Recommendation 1.1.5 of the 2001 report Modernizing the Electoral Process recommended that the Act provide more flexibility as to the information currently delivered through the voter information card (VIC). This recommendation provides an alternative solution to the issues noted in the 2001 report.

The Act requires that each returning officer, as soon as possible after the issue of the writ, but not later than the 24th day before election day, send a notice of confirmation of registration (the VIC) to each elector whose name appears on the preliminary list of electors. This notice, and the requirement for its early delivery, serves to assure electors as soon as possible that they are registered to vote. It also allows electors who do not receive a notice within that period to know that they are not registered, and provides sufficient time for those electors to do so before election day.35

In addition to confirmation of an elector's registered status, the Act also requires that the notice provide the voting information the elector will need to know in order to vote. This includes the address of the elector's advance and election day polling stations and the dates and hours for voting.

The VIC currently serves these two purposes simultaneously.

While the existing time frame ensures that electors have sufficient notice to take advantage of the revision period for updating or correcting their information on the preliminary lists, or to register if they have not already done so, it prevents the introduction of new, more efficient and streamlined processes of printing and disseminating the VICs.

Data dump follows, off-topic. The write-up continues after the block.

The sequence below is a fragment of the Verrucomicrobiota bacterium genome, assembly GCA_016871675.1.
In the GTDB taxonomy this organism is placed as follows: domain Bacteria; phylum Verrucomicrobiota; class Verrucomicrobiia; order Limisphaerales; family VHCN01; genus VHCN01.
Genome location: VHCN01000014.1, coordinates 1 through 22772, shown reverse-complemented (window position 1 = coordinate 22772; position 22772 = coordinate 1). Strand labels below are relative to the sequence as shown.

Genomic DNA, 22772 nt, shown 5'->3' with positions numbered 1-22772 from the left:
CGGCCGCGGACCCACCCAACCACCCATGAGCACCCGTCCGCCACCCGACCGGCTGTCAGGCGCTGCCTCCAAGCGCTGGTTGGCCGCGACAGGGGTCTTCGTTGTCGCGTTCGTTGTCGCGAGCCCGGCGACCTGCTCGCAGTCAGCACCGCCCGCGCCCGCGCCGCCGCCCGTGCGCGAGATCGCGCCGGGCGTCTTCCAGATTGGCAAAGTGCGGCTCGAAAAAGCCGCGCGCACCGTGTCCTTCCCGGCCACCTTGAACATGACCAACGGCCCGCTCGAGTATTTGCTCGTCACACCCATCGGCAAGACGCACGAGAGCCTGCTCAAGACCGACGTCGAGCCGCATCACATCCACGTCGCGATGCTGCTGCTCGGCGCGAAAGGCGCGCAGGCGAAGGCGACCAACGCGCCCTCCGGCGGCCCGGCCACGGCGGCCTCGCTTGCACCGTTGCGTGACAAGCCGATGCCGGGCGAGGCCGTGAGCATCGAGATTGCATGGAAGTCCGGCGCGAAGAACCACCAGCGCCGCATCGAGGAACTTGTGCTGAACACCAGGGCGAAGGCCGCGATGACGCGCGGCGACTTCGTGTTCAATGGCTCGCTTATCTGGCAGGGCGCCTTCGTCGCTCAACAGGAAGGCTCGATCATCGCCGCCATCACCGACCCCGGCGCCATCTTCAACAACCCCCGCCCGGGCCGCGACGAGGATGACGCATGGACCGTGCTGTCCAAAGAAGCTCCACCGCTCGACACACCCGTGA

Furthermore, requiring these notices to go out early in the election period sometimes results in cards being delivered with unconfirmed polling station information or locations that had to be changed later on (resulting in the need for additional, potentially confusing, notices to be sent to the relevant electors).

So, greater flexibility is required, to avoid situations where a returning officer is required to issue a card before being able to gather all of the required information.

2.7 Addition of Year of Birth on Lists of Electors Used on Polling Days


Subsection 107(2) should be amended to add that the revised and official lists of electors, used at the advanced and regular polls, must indicate the year of birth of each elector. This additional information would not be included on copies of these lists provided to candidates.

Voter information cards (VICs) sent to some addresses – often apartment buildings in areas with a large turnover of residents – are sometimes discarded near the mailboxes of the building. Some electors who are not interested in voting may also discard their VICs. This situation may raise concerns that the discarded VICs will be used by others, fraudulently, to vote under the name of the card's addressee.